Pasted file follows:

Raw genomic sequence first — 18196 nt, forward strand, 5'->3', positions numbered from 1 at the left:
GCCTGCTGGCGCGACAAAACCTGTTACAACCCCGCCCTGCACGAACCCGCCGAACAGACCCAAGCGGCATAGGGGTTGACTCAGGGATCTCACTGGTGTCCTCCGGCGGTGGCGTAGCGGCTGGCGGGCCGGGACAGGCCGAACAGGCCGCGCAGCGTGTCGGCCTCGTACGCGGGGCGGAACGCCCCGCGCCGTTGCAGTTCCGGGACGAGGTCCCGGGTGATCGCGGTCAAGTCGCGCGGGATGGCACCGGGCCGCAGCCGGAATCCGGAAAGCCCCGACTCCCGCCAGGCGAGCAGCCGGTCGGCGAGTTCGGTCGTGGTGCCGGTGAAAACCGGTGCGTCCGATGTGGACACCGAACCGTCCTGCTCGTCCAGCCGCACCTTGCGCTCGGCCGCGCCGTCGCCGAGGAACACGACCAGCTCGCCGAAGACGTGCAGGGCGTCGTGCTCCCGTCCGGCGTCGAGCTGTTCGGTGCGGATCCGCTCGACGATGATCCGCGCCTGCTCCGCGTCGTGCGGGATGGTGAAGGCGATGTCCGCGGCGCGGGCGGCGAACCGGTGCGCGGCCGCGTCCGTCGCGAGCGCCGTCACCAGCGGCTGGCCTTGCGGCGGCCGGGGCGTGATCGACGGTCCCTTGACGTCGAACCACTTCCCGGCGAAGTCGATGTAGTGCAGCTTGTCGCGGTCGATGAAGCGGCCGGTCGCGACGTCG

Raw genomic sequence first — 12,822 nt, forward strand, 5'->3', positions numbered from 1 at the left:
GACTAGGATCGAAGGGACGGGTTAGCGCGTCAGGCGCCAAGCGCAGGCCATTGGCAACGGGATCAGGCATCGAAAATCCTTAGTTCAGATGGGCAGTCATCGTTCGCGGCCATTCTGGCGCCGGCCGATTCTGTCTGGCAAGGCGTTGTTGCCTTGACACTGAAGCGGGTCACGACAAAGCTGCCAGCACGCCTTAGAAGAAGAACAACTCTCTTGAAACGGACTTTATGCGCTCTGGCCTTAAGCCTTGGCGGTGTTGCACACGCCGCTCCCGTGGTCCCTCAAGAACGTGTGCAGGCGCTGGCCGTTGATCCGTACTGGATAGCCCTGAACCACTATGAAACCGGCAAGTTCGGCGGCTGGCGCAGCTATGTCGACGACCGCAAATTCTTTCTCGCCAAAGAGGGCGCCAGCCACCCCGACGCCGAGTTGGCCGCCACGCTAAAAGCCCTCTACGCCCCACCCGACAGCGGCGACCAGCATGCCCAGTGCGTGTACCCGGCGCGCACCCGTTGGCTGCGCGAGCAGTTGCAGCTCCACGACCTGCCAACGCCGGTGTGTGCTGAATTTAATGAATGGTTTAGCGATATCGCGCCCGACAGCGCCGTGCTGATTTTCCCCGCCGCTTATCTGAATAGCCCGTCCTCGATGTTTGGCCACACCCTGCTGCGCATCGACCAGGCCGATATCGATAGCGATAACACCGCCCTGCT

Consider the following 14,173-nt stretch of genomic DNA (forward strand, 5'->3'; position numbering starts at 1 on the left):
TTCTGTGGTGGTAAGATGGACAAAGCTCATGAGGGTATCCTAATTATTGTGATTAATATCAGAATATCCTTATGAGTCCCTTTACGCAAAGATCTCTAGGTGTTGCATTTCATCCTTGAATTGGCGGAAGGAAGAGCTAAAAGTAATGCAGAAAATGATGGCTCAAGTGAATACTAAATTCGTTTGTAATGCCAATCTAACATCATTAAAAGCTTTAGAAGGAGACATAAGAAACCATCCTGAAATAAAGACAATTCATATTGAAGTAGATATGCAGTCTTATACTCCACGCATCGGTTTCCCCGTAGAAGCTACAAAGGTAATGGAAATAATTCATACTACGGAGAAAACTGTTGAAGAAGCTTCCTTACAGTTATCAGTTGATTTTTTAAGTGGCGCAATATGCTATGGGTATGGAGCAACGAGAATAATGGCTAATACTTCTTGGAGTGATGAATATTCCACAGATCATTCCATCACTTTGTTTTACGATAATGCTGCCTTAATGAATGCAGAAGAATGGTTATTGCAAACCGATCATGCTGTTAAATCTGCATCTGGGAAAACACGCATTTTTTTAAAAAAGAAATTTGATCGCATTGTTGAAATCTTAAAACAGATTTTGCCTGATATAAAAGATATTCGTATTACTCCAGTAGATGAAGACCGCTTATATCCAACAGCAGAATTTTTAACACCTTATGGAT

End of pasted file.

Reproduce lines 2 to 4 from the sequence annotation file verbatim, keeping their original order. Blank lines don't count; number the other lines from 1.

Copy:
GCCTGCTGGCGCGACAAAACCTGTTACAACCCCGCCCTGCACGAACCCGCCGAACAGACCCAAGCGGCATAGGGGTTGACTCAGGGATCTCACTGGTGTCCTCCGGCGGTGGCGTAGCGGCTGGCGGGCCGGGACAGGCCGAACAGGCCGCGCAGCGTGTCGGCCTCGTACGCGGGGCGGAACGCCCCGCGCCGTTGCAGTTCCGGGACGAGGTCCCGGGTGATCGCGGTCAAGTCGCGCGGGATGGCACCGGGCCGCAGCCGGAATCCGGAAAGCCCCGACTCCCGCCAGGCGAGCAGCCGGTCGGCGAGTTCGGTCGTGGTGCCGGTGAAAACCGGTGCGTCCGATGTGGACACCGAACCGTCCTGCTCGTCCAGCCGCACCTTGCGCTCGGCCGCGCCGTCGCCGAGGAACACGACCAGCTCGCCGAAGACGTGCAGGGCGTCGTGCTCCCGTCCGGCGTCGAGCTGTTCGGTGCGGATCCGCTCGACGATGATCCGCGCCTGCTCCGCGTCGTGCGGGATGGTGAAGGCGATGTCCGCGGCGCGGGCGGCGAACCGGTGCGCGGCCGCGTCCGTCGCGAGCGCCGTCACCAGCGGCTGGCCTTGCGGCGGCCGGGGCGTGATCGACGGTCCCTTGACGTCGAACCACTTCCCGGCGAAGTCGATGTAGTGCAGCTTGTCGCGGTCGATGAAGCGGCCGGTCGCGACGTCG

Raw genomic sequence first — 12,822 nt, forward strand, 5'->3', positions numbered from 1 at the left:
GACTAGGATCGAAGGGACGGGTTAGCGCGTCAGGCGCCAAGCGCAGGCCATTGGCAACGGGATCAGGCATCGAAAATCCTTAGTTCAGATGGGCAGTCATCGTTCGCGGCCATTCTGGCGCCGGCCGATTCTGTCTGGCAAGGCGTTGTTGCCTTGACACTGAAGCGGGTCACGACAAAGCTGCCAGCACGCCTTAGAAGAAGAACAACTCTCTTGAAACGGACTTTATGCGCTCTGGCCTTAAGCCTTGGCGGTGTTGCACACGCCGCTCCCGTGGTCCCTCAAGAACGTGTGCAGGCGCTGGCCGTTGATCCGTACTGGATAGCCCTGAACCACTATGAAACCGGCAAGTTCGGCGGCTGGCGCAGCTATGTCGACGACCGCAAATTCTTTCTCGCCAAAGAGGGCGCCAGCCACCCCGACGCCGAGTTGGCCGCCACGCTAAAAGCCCTCTACGCCCCACCCGACAGCGGCGACCAGCATGCCCAGTGCGTGTACCCGGCGCGCACCCGTTGGCTGCGCGAGCAGTTGCAGCTCCACGACCTGCCAACGCCGGTGTGTGCTGAATTTAATGAATGGTTTAGCGATATCGCGCCCGACAGCGCCGTGCTGATTTTCCCCGCCGCTTATCTGAATAGCCCGTCCTCGATGTTTGGCCACACCCTGCTGCGCATCGACCAGGCCGATATCGATAGCGATAACACCGCCCTGCT